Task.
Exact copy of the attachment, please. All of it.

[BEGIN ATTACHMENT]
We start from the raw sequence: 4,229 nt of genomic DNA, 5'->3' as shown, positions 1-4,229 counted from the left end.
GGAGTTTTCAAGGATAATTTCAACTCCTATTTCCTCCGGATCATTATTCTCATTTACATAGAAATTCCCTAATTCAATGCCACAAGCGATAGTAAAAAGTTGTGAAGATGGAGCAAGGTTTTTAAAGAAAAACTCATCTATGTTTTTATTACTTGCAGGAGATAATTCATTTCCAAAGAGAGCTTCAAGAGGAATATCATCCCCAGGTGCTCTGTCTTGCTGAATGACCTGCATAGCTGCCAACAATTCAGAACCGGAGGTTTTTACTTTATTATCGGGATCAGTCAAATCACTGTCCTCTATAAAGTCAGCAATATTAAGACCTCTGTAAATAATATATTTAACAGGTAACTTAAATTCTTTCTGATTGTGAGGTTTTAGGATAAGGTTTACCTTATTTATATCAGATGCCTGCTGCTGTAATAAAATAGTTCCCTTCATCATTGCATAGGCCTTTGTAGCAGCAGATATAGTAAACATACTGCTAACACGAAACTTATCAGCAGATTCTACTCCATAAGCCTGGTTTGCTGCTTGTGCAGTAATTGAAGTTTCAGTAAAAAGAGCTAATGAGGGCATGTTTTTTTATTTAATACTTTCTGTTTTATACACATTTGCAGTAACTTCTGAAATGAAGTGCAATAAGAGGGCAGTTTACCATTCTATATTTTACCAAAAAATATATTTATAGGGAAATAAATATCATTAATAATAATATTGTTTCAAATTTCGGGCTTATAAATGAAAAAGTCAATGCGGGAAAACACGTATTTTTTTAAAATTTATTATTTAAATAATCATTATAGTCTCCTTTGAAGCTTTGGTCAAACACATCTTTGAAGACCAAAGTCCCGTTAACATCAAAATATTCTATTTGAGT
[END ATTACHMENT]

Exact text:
We start from the raw sequence: 4,229 nt of genomic DNA, 5'->3' as shown, positions 1-4,229 counted from the left end.
GGAGTTTTCAAGGATAATTTCAACTCCTATTTCCTCCGGATCATTATTCTCATTTACATAGAAATTCCCTAATTCAATGCCACAAGCGATAGTAAAAAGTTGTGAAGATGGAGCAAGGTTTTTAAAGAAAAACTCATCTATGTTTTTATTACTTGCAGGAGATAATTCATTTCCAAAGAGAGCTTCAAGAGGAATATCATCCCCAGGTGCTCTGTCTTGCTGAATGACCTGCATAGCTGCCAACAATTCAGAACCGGAGGTTTTTACTTTATTATCGGGATCAGTCAAATCACTGTCCTCTATAAAGTCAGCAATATTAAGACCTCTGTAAATAATATATTTAACAGGTAACTTAAATTCTTTCTGATTGTGAGGTTTTAGGATAAGGTTTACCTTATTTATATCAGATGCCTGCTGCTGTAATAAAATAGTTCCCTTCATCATTGCATAGGCCTTTGTAGCAGCAGATATAGTAAACATACTGCTAACACGAAACTTATCAGCAGATTCTACTCCATAAGCCTGGTTTGCTGCTTGTGCAGTAATTGAAGTTTCAGTAAAAAGAGCTAATGAGGGCATGTTTTTTTATTTAATACTTTCTGTTTTATACACATTTGCAGTAACTTCTGAAATGAAGTGCAATAAGAGGGCAGTTTACCATTCTATATTTTACCAAAAAATATATTTATAGGGAAATAAATATCATTAATAATAATATTGTTTCAAATTTCGGGCTTATAAATGAAAAAGTCAATGCGGGAAAACACGTATTTTTTTAAAATTTATTATTTAAATAATCATTATAGTCTCCTTTGAAGCTTTGGTCAAACACATCTTTGAAGACCAAAGTCCCGTTAACATCAAAATATTCTATTTGAGT